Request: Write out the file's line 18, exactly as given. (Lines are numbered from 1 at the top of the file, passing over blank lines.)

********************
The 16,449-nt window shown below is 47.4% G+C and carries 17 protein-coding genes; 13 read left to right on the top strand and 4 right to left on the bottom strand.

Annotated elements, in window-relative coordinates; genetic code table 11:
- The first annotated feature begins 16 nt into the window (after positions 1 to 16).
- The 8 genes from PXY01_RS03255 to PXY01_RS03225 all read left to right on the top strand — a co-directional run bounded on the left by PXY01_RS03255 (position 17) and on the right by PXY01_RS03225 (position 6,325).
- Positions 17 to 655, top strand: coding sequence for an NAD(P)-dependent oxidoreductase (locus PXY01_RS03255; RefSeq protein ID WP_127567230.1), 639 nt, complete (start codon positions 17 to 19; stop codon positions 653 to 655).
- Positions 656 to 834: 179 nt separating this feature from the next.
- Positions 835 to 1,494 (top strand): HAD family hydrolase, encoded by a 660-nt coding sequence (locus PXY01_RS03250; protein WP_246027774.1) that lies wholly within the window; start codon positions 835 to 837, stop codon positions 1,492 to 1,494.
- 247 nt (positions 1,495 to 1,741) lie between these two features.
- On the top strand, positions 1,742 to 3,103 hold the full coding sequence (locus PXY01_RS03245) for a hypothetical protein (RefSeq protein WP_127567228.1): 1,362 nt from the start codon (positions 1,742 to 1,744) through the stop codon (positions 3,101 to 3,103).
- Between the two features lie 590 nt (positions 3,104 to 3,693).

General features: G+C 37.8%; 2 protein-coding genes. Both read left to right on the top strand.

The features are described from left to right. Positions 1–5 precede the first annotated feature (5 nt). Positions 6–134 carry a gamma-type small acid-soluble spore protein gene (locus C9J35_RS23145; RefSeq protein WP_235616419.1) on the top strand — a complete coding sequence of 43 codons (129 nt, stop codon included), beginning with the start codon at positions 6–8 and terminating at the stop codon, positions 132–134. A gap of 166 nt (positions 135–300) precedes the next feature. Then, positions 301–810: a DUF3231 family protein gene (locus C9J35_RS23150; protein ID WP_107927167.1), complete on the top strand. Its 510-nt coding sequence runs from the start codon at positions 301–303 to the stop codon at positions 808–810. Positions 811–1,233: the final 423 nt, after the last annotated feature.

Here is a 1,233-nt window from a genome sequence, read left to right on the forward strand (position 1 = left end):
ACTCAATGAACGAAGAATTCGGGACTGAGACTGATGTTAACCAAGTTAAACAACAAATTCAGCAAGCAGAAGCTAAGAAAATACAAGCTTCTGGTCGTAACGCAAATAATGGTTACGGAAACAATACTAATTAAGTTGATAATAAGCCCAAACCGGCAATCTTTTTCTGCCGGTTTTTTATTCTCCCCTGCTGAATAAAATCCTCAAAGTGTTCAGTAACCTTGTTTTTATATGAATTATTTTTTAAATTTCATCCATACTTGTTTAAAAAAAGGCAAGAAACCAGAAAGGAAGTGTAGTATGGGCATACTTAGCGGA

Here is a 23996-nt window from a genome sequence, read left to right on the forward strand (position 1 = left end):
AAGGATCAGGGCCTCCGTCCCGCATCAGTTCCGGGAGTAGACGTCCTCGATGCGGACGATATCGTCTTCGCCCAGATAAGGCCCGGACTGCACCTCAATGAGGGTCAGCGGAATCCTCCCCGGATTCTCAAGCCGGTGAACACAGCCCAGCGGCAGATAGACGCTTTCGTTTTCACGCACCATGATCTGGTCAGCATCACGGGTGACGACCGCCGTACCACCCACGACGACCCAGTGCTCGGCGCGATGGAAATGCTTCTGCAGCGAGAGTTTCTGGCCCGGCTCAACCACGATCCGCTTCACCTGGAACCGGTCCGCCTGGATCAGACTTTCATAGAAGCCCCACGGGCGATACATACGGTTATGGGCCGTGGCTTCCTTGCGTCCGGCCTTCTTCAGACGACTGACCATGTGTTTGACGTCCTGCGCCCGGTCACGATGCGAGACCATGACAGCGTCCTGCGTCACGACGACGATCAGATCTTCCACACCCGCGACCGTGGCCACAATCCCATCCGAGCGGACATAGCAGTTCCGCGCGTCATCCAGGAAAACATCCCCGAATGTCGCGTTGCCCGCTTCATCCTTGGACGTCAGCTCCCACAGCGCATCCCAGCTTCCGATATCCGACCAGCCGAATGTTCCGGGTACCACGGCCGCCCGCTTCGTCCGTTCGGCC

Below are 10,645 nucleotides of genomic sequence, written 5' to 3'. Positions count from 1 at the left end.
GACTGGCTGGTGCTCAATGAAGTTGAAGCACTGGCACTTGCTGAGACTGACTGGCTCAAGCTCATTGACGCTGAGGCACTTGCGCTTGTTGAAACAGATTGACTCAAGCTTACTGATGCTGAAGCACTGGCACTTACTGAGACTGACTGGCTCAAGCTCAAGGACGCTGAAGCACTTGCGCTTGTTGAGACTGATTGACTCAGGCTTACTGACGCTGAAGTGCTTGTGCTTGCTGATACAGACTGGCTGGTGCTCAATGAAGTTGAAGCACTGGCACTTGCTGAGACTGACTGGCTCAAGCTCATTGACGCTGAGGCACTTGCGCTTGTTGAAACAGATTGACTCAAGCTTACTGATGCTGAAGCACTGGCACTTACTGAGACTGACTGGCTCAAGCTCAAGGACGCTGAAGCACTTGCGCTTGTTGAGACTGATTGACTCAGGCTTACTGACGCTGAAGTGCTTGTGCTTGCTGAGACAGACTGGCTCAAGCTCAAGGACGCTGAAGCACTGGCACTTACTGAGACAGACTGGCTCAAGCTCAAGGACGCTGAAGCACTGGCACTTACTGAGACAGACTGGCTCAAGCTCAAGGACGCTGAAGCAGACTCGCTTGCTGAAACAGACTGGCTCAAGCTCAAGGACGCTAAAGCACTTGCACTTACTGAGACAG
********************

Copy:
GACTGGCTGGTGCTCAATGAAGTTGAAGCACTGGCACTTGCTGAGACTGACTGGCTCAAGCTCATTGACGCTGAGGCACTTGCGCTTGTTGAAACAGATTGACTCAAGCTTACTGATGCTGAAGCACTGGCACTTACTGAGACTGACTGGCTCAAGCTCAAGGACGCTGAAGCACTTGCGCTTGTTGAGACTGATTGACTCAGGCTTACTGACGCTGAAGTGCTTGTGCTTGCTGATACAGACTGGCTGGTGCTCAATGAAGTTGAAGCACTGGCACTTGCTGAGACTGACTGGCTCAAGCTCATTGACGCTGAGGCACTTGCGCTTGTTGAAACAGATTGACTCAAGCTTACTGATGCTGAAGCACTGGCACTTACTGAGACTGACTGGCTCAAGCTCAAGGACGCTGAAGCACTTGCGCTTGTTGAGACTGATTGACTCAGGCTTACTGACGCTGAAGTGCTTGTGCTTGCTGAGACAGACTGGCTCAAGCTCAAGGACGCTGAAGCACTGGCACTTACTGAGACAGACTGGCTCAAGCTCAAGGACGCTGAAGCACTGGCACTTACTGAGACAGACTGGCTCAAGCTCAAGGACGCTGAAGCAGACTCGCTTGCTGAAACAGACTGGCTCAAGCTCAAGGACGCTAAAGCACTTGCACTTACTGAGACAG